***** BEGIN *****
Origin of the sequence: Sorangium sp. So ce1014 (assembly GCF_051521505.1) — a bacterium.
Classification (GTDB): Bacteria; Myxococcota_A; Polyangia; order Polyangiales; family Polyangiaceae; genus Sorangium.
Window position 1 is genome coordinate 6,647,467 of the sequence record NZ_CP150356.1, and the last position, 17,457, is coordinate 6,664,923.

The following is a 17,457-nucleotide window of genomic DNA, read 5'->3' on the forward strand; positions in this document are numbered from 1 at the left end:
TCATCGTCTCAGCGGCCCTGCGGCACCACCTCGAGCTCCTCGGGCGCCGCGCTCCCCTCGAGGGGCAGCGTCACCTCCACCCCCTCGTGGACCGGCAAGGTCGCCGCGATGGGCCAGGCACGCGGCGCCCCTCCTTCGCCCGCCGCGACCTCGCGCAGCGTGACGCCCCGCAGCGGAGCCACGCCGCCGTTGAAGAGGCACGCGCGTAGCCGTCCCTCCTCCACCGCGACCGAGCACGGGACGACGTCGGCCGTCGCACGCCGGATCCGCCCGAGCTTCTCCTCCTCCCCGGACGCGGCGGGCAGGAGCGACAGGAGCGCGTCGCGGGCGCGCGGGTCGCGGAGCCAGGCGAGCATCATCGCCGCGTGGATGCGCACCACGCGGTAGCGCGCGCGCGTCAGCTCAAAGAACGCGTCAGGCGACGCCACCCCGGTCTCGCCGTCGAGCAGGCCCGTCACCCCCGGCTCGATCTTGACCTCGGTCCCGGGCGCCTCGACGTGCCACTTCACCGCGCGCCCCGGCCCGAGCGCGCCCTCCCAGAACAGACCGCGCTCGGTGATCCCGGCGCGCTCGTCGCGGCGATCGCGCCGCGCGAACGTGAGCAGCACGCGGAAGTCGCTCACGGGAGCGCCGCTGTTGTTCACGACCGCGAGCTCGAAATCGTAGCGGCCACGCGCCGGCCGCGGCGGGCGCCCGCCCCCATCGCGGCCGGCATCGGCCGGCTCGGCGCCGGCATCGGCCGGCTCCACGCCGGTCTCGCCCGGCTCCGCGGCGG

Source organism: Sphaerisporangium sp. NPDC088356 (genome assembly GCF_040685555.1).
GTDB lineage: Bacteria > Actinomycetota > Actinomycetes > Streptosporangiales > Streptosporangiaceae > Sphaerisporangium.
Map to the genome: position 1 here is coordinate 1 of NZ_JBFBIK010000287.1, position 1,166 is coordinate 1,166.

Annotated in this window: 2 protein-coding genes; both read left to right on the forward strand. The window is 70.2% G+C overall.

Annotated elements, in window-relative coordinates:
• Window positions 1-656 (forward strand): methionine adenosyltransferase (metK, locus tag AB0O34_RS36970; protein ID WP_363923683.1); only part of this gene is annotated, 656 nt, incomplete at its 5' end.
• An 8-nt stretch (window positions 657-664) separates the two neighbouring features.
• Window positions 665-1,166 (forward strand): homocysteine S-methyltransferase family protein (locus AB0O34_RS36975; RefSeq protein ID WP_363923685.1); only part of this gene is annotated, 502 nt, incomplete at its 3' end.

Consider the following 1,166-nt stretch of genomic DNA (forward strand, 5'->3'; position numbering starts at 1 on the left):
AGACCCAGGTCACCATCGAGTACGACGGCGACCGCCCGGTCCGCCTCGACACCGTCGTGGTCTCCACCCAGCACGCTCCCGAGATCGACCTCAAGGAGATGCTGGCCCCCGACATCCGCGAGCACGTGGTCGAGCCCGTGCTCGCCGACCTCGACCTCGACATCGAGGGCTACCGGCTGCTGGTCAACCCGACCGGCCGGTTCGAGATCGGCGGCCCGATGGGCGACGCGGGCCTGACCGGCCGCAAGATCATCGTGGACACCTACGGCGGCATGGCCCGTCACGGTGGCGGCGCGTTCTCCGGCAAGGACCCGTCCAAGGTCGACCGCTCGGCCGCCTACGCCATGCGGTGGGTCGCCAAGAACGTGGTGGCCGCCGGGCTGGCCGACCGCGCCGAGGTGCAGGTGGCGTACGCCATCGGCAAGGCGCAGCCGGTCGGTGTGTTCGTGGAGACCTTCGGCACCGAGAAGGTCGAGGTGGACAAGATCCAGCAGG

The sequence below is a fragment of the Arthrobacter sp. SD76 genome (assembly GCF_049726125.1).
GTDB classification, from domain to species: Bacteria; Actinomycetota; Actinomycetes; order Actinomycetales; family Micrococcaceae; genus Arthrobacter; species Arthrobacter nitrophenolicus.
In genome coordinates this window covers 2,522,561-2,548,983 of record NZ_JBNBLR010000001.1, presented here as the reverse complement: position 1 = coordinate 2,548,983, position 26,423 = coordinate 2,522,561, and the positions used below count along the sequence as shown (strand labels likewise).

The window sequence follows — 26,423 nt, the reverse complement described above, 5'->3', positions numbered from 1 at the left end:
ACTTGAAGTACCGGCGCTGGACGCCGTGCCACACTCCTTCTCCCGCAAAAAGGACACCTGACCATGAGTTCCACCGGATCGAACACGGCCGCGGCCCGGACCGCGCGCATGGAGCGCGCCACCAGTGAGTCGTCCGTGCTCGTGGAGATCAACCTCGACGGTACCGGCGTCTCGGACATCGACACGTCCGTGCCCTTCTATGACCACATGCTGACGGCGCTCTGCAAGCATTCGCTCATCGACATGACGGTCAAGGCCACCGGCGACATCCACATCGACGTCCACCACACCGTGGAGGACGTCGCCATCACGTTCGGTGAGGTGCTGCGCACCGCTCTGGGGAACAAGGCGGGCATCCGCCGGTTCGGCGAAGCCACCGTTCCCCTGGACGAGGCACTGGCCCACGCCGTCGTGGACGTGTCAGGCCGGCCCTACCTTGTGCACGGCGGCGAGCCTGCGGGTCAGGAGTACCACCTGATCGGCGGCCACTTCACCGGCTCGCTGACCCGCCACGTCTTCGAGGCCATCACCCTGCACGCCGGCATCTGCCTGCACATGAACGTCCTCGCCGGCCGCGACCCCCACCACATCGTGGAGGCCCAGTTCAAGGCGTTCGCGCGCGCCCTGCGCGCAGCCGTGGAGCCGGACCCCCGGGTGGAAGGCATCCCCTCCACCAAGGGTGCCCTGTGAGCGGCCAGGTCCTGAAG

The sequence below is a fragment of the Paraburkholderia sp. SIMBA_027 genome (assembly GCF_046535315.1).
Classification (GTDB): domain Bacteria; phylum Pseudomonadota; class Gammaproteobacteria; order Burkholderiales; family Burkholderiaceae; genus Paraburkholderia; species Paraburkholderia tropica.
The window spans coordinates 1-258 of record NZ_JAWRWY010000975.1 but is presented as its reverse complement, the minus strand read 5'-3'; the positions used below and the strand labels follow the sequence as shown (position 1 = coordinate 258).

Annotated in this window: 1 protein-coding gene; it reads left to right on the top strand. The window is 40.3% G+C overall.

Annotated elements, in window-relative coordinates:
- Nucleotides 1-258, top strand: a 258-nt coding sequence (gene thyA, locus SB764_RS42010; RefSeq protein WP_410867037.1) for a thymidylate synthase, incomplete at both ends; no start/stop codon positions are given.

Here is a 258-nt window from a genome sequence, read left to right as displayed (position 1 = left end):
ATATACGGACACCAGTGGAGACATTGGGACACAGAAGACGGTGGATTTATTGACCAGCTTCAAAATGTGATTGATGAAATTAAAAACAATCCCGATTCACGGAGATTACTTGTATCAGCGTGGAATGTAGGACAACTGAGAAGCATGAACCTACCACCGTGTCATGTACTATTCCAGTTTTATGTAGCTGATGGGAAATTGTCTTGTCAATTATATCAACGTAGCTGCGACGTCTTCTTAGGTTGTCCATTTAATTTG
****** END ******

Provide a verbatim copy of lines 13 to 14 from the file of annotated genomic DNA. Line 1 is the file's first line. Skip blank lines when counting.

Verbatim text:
• Window positions 665-1,166 (forward strand): homocysteine S-methyltransferase family protein (locus AB0O34_RS36975; RefSeq protein ID WP_363923685.1); only part of this gene is annotated, 502 nt, incomplete at its 3' end.

Consider the following 1,166-nt stretch of genomic DNA (forward strand, 5'->3'; position numbering starts at 1 on the left):